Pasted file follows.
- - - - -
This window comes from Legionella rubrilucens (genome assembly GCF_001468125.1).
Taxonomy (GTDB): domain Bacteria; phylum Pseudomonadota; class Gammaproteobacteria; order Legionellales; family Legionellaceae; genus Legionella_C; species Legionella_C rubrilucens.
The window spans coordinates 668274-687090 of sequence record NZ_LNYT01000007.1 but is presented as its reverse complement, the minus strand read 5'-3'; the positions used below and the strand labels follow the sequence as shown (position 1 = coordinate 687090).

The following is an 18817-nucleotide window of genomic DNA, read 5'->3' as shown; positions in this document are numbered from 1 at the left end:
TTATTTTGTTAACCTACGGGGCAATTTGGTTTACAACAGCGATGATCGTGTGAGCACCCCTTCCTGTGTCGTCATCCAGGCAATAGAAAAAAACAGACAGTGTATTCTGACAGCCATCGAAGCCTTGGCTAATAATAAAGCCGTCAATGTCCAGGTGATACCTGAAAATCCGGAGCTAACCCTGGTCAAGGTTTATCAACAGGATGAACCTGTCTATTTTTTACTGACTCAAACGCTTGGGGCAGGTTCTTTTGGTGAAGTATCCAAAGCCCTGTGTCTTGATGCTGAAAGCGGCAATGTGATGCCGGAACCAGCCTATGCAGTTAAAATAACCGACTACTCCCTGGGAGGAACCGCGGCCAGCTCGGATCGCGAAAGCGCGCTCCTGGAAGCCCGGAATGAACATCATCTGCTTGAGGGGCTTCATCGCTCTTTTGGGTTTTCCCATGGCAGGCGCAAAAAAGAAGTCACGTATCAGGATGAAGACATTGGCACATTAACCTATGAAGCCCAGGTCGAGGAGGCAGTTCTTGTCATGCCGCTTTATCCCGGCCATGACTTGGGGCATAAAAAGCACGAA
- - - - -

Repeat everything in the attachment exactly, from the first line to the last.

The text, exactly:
This window comes from Legionella rubrilucens (genome assembly GCF_001468125.1).
Taxonomy (GTDB): domain Bacteria; phylum Pseudomonadota; class Gammaproteobacteria; order Legionellales; family Legionellaceae; genus Legionella_C; species Legionella_C rubrilucens.
The window spans coordinates 668274-687090 of sequence record NZ_LNYT01000007.1 but is presented as its reverse complement, the minus strand read 5'-3'; the positions used below and the strand labels follow the sequence as shown (position 1 = coordinate 687090).

The following is an 18817-nucleotide window of genomic DNA, read 5'->3' as shown; positions in this document are numbered from 1 at the left end:
TTATTTTGTTAACCTACGGGGCAATTTGGTTTACAACAGCGATGATCGTGTGAGCACCCCTTCCTGTGTCGTCATCCAGGCAATAGAAAAAAACAGACAGTGTATTCTGACAGCCATCGAAGCCTTGGCTAATAATAAAGCCGTCAATGTCCAGGTGATACCTGAAAATCCGGAGCTAACCCTGGTCAAGGTTTATCAACAGGATGAACCTGTCTATTTTTTACTGACTCAAACGCTTGGGGCAGGTTCTTTTGGTGAAGTATCCAAAGCCCTGTGTCTTGATGCTGAAAGCGGCAATGTGATGCCGGAACCAGCCTATGCAGTTAAAATAACCGACTACTCCCTGGGAGGAACCGCGGCCAGCTCGGATCGCGAAAGCGCGCTCCTGGAAGCCCGGAATGAACATCATCTGCTTGAGGGGCTTCATCGCTCTTTTGGGTTTTCCCATGGCAGGCGCAAAAAAGAAGTCACGTATCAGGATGAAGACATTGGCACATTAACCTATGAAGCCCAGGTCGAGGAGGCAGTTCTTGTCATGCCGCTTTATCCCGGCCATGACTTGGGGCATAAAAAGCACGAA